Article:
THE LORD OF THE RINGS : THE RETURN OF THE KING
aka The Return of the King : USA (US-NZ) 2003 : Peter JACKSON : 200 mins
For once, the global hype is justified: this last and longest instalment of Jacksons epic trilogy based on J R R Tolkiens novels is also, without any doubt, the best. The Fellowship of the Ring and The Two Towers, while far from flawless, were undeniably impressive achievements. But now we can see that they were just extremely elaborate preludes to this spectacular and spectacularly entertaining pay-off. The two main plot-strands the against-all-odds quest of hobbits Frodo Baggins (Elijah Wood) and Sam Gamgee (Sean Astin) to destroy the all-powerful Ring in the fires of Mount Doom, and the great battles between good (led by Viggo Mortensens Aragorn) and evil across the face of Middle-Earth finally reconverge at the climax of a film which is itself one very long climax. The Oscar for Best Picture is the least it deserves.
As before, Jackson and script-collaborators Fran Walsh and Philippa Boyens can’t (or perhaps wont) do much to alleviate the burden of Tolkiens semi-intelligible stream of cod-Arthurian dialogue, nor the books crudely anti-democratic, pro-monarchist subtexts. This time, however, its much easier to overlook the dodgy political angles that mar so much of the source material – because, while Jackson is so often held back by his fan-boy fidelity to Tolkien, he now has much more scope to let his imagination run wild. With the centrepiece battle of Pelennor Fields, his jaw-on-floor visuals explode thrillingly across the screen, comfortably exceeding anything previously attempted in the genres of action, fantasy or war.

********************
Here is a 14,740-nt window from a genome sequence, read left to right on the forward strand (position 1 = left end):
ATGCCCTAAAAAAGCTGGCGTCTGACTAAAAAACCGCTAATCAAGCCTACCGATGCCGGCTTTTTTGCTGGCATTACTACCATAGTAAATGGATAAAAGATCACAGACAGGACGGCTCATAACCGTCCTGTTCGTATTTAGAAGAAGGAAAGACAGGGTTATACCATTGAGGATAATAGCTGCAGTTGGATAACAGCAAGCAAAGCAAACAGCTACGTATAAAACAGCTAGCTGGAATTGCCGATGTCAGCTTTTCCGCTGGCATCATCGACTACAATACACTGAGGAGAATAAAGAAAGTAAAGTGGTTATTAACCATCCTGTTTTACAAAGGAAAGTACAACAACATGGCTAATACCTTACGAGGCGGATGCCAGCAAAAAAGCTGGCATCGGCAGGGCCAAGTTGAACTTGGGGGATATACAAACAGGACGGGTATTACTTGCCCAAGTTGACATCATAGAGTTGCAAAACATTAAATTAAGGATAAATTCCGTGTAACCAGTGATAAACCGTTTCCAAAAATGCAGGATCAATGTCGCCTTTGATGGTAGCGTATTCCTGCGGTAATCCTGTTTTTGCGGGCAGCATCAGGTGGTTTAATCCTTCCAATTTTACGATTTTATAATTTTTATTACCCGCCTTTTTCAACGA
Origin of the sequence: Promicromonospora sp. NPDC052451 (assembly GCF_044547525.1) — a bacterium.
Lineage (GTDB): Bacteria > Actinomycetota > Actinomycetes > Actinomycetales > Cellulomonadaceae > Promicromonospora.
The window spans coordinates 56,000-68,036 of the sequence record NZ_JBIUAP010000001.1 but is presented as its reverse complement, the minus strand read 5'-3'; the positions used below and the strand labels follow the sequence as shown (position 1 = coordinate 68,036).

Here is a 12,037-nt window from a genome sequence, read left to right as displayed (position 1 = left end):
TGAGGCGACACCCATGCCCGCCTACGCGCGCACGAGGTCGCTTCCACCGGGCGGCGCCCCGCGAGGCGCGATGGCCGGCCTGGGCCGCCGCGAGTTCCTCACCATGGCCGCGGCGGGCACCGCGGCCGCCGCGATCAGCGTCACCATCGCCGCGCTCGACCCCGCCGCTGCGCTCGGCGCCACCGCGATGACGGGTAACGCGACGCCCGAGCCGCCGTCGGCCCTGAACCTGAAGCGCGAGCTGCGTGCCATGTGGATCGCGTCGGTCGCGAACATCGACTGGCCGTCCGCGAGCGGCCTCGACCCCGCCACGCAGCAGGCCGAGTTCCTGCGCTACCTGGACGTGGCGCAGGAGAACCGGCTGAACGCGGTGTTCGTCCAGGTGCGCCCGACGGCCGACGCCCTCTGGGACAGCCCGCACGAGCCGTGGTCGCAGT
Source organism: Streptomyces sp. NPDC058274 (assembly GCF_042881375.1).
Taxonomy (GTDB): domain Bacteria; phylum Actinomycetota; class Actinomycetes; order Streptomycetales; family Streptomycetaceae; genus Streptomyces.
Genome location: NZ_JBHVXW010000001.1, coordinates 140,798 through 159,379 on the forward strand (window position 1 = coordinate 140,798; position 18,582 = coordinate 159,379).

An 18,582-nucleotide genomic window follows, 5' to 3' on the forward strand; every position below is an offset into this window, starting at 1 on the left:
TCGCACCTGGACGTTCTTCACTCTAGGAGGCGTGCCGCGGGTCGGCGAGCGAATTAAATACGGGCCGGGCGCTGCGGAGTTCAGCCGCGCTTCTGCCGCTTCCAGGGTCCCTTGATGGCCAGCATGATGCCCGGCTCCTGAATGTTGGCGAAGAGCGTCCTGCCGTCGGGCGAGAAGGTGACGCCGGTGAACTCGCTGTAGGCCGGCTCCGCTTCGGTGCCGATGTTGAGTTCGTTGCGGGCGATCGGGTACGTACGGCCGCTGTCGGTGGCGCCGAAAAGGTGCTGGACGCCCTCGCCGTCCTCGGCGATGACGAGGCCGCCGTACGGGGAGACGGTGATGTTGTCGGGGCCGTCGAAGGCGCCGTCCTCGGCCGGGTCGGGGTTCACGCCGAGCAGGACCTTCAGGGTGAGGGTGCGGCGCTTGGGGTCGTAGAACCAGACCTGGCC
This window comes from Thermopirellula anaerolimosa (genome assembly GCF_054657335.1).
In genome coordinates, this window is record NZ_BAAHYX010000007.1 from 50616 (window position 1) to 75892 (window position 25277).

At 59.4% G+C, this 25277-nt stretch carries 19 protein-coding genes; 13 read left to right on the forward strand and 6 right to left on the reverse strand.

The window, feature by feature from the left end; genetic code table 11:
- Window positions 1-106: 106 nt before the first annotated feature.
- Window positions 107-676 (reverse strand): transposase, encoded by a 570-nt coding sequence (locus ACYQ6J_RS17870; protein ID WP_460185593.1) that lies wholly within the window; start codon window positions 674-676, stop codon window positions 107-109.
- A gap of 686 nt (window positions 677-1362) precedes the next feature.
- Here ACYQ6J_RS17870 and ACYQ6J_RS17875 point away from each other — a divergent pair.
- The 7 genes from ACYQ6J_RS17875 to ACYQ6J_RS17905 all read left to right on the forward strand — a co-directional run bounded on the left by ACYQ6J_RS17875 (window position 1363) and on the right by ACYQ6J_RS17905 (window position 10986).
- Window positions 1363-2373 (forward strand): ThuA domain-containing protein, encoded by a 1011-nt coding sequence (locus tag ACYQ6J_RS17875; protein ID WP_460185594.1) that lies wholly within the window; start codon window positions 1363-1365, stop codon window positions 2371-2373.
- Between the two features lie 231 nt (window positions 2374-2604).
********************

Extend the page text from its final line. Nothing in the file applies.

Return of the King makes just as much impact in the smaller character-based moments: the nonchalant dismount of Legolas (Orlando Bloom) from the mighty oliphaunt he’s just slain; warrior-princess Eowyn (Miranda Otto) fearlessly confronting the seemingly-invincible Witch-King (Lawrence Makoare); Sam movingly hauling the knackered Frodo on their journeys final leg. Over the course of these 200 amazing minutes, the director himself displays the aplomb of a Legolas, the audacity of an Eowyn, the endurance of a Sam not to mention the magic of wizard Gandalf (Ian McKellen), the flinty good humour of dwarf Gimli (John Rhys-Davies) and the born-to-do-it confidence of king-in-waiting Aragorn. Jacksons achievements here set a benchmark against which all future blockbusters will be measured – and, surely, found severely wanting.
12th December, 2003
(seen 11th December : Odeon, Leicester Square, London [first UK press screening])
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by Neil Young